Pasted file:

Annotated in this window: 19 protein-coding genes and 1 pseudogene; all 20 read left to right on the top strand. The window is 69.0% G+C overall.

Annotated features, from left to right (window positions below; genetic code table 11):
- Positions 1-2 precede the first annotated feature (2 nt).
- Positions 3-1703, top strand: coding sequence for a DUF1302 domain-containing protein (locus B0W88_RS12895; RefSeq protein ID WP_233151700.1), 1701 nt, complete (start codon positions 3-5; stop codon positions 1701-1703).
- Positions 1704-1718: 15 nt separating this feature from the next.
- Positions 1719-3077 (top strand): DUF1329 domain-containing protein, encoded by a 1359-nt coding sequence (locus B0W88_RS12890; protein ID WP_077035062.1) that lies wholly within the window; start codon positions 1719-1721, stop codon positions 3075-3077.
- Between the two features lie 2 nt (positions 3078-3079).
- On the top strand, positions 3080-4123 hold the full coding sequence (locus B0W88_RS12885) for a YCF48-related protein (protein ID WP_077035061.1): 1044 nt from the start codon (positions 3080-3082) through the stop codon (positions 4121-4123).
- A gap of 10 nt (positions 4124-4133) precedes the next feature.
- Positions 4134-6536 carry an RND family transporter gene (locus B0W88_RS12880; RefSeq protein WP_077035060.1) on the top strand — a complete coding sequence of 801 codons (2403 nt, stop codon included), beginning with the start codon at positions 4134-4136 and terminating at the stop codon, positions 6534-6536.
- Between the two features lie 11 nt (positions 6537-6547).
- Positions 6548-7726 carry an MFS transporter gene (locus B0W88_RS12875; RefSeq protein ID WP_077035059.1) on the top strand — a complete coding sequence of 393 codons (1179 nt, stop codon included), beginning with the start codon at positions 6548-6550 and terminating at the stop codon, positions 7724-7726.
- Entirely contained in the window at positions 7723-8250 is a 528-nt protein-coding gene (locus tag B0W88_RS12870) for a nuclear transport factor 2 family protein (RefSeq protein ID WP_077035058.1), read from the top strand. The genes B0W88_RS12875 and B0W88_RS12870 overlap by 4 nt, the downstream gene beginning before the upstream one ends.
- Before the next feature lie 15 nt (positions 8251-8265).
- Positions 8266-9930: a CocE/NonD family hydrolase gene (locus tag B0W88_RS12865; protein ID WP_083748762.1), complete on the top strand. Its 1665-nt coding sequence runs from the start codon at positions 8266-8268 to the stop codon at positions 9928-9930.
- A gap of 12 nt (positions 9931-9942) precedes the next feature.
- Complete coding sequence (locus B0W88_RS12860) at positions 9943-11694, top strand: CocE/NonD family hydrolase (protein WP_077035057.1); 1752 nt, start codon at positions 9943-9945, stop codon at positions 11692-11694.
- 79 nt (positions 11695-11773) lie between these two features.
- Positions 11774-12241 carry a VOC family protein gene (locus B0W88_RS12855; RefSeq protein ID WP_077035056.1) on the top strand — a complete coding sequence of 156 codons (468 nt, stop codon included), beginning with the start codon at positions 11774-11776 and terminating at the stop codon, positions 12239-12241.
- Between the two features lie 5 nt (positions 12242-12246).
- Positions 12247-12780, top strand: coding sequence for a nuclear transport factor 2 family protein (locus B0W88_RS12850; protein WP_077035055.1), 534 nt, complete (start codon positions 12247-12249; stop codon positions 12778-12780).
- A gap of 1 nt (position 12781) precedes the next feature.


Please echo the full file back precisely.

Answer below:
Annotated in this window: 19 protein-coding genes and 1 pseudogene; all 20 read left to right on the top strand. The window is 69.0% G+C overall.

Annotated features, from left to right (window positions below; genetic code table 11):
- Positions 1-2 precede the first annotated feature (2 nt).
- Positions 3-1703, top strand: coding sequence for a DUF1302 domain-containing protein (locus B0W88_RS12895; RefSeq protein ID WP_233151700.1), 1701 nt, complete (start codon positions 3-5; stop codon positions 1701-1703).
- Positions 1704-1718: 15 nt separating this feature from the next.
- Positions 1719-3077 (top strand): DUF1329 domain-containing protein, encoded by a 1359-nt coding sequence (locus B0W88_RS12890; protein ID WP_077035062.1) that lies wholly within the window; start codon positions 1719-1721, stop codon positions 3075-3077.
- Between the two features lie 2 nt (positions 3078-3079).
- On the top strand, positions 3080-4123 hold the full coding sequence (locus B0W88_RS12885) for a YCF48-related protein (protein ID WP_077035061.1): 1044 nt from the start codon (positions 3080-3082) through the stop codon (positions 4121-4123).
- A gap of 10 nt (positions 4124-4133) precedes the next feature.
- Positions 4134-6536 carry an RND family transporter gene (locus B0W88_RS12880; RefSeq protein WP_077035060.1) on the top strand — a complete coding sequence of 801 codons (2403 nt, stop codon included), beginning with the start codon at positions 4134-4136 and terminating at the stop codon, positions 6534-6536.
- Between the two features lie 11 nt (positions 6537-6547).
- Positions 6548-7726 carry an MFS transporter gene (locus B0W88_RS12875; RefSeq protein ID WP_077035059.1) on the top strand — a complete coding sequence of 393 codons (1179 nt, stop codon included), beginning with the start codon at positions 6548-6550 and terminating at the stop codon, positions 7724-7726.
- Entirely contained in the window at positions 7723-8250 is a 528-nt protein-coding gene (locus tag B0W88_RS12870) for a nuclear transport factor 2 family protein (RefSeq protein ID WP_077035058.1), read from the top strand. The genes B0W88_RS12875 and B0W88_RS12870 overlap by 4 nt, the downstream gene beginning before the upstream one ends.
- Before the next feature lie 15 nt (positions 8251-8265).
- Positions 8266-9930: a CocE/NonD family hydrolase gene (locus tag B0W88_RS12865; protein ID WP_083748762.1), complete on the top strand. Its 1665-nt coding sequence runs from the start codon at positions 8266-8268 to the stop codon at positions 9928-9930.
- A gap of 12 nt (positions 9931-9942) precedes the next feature.
- Complete coding sequence (locus B0W88_RS12860) at positions 9943-11694, top strand: CocE/NonD family hydrolase (protein WP_077035057.1); 1752 nt, start codon at positions 9943-9945, stop codon at positions 11692-11694.
- 79 nt (positions 11695-11773) lie between these two features.
- Positions 11774-12241 carry a VOC family protein gene (locus B0W88_RS12855; RefSeq protein ID WP_077035056.1) on the top strand — a complete coding sequence of 156 codons (468 nt, stop codon included), beginning with the start codon at positions 11774-11776 and terminating at the stop codon, positions 12239-12241.
- Between the two features lie 5 nt (positions 12242-12246).
- Positions 12247-12780, top strand: coding sequence for a nuclear transport factor 2 family protein (locus B0W88_RS12850; protein WP_077035055.1), 534 nt, complete (start codon positions 12247-12249; stop codon positions 12778-12780).
- A gap of 1 nt (position 12781) precedes the next feature.